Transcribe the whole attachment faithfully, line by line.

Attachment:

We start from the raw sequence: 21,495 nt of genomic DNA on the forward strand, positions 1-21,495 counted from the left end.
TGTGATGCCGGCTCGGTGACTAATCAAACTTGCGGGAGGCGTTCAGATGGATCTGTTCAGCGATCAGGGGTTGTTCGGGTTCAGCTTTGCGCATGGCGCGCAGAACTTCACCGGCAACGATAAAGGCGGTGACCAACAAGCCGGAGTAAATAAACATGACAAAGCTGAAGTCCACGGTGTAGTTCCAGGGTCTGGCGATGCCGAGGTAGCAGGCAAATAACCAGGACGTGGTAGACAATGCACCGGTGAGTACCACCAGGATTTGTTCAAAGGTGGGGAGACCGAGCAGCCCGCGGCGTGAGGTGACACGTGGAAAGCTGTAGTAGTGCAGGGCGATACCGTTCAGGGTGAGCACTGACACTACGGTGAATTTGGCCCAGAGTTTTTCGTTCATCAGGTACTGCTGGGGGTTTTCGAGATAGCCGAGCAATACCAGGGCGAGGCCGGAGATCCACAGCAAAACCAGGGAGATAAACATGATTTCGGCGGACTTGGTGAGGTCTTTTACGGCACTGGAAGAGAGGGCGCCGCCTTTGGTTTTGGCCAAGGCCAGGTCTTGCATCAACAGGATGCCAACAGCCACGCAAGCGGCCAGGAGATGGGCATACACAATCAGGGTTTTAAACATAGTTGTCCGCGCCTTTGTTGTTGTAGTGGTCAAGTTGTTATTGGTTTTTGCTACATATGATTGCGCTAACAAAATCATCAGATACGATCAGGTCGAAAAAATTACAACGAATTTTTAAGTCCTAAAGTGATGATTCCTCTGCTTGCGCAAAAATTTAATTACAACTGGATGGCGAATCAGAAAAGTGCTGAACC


We start from the raw sequence: 21,495 nt of genomic DNA on the forward strand, positions 1-21,495 counted from the left end.
TGTGATGCCGGCTCGGTGACTAATCAAACTTGCGGGAGGCGTTCAGATGGATCTGTTCAGCGATCAGGGGTTGTTCGGGTTCAGCTTTGCGCATGGCGCGCAGAACTTCACCGGCAACGATAAAGGCGGTGACCAACAAGCCGGAGTAAATAAACATGACAAAGCTGAAGTCCACGGTGTAGTTCCAGGGTCTGGCGATGCCGAGGTAGCAGGCAAATAACCAGGACGTGGTAGACAATGCACCGGTGAGTACCACCAGGATTTGTTCAAAGGTGGGGAGACCGAGCAGCCCGCGGCGTGAGGTGACACGTGGAAAGCTGTAGTAGTGCAGGGCGATACCGTTCAGGGTGAGCACTGACACTACGGTGAATTTGGCCCAGAGTTTTTCGTTCATCAGGTACTGCTGGGGGTTTTCGAGATAGCCGAGCAATACCAGGGCGAGGCCGGAGATCCACAGCAAAACCAGGGAGATAAACATGATTTCGGCGGACTTGGTGAGGTCTTTTACGGCACTGGAAGAGAGGGCGCCGCCTTTGGTTTTGGCCAAGGCCAGGTCTTGCATCAACAGGATGCCAACAGCCACGCAAGCGGCCAGGAGATGGGCATACACAATCAGGGTTTTAAACATAGTTGTCCGCGCCTTTGTTGTTGTAGTGGTCAAGTTGTTATTGGTTTTTGCTACATATGATTGCGCTAACAAAATCATCAGATACGATCAGGTCGAAAAAATTACAACGAATTTTTAAGTCCTAAAGTGATGATTCCTCTGCTTGCGCAAAAATTTAATTACAACTGGATGGCGAATCAGAAAAGTGCTGAACC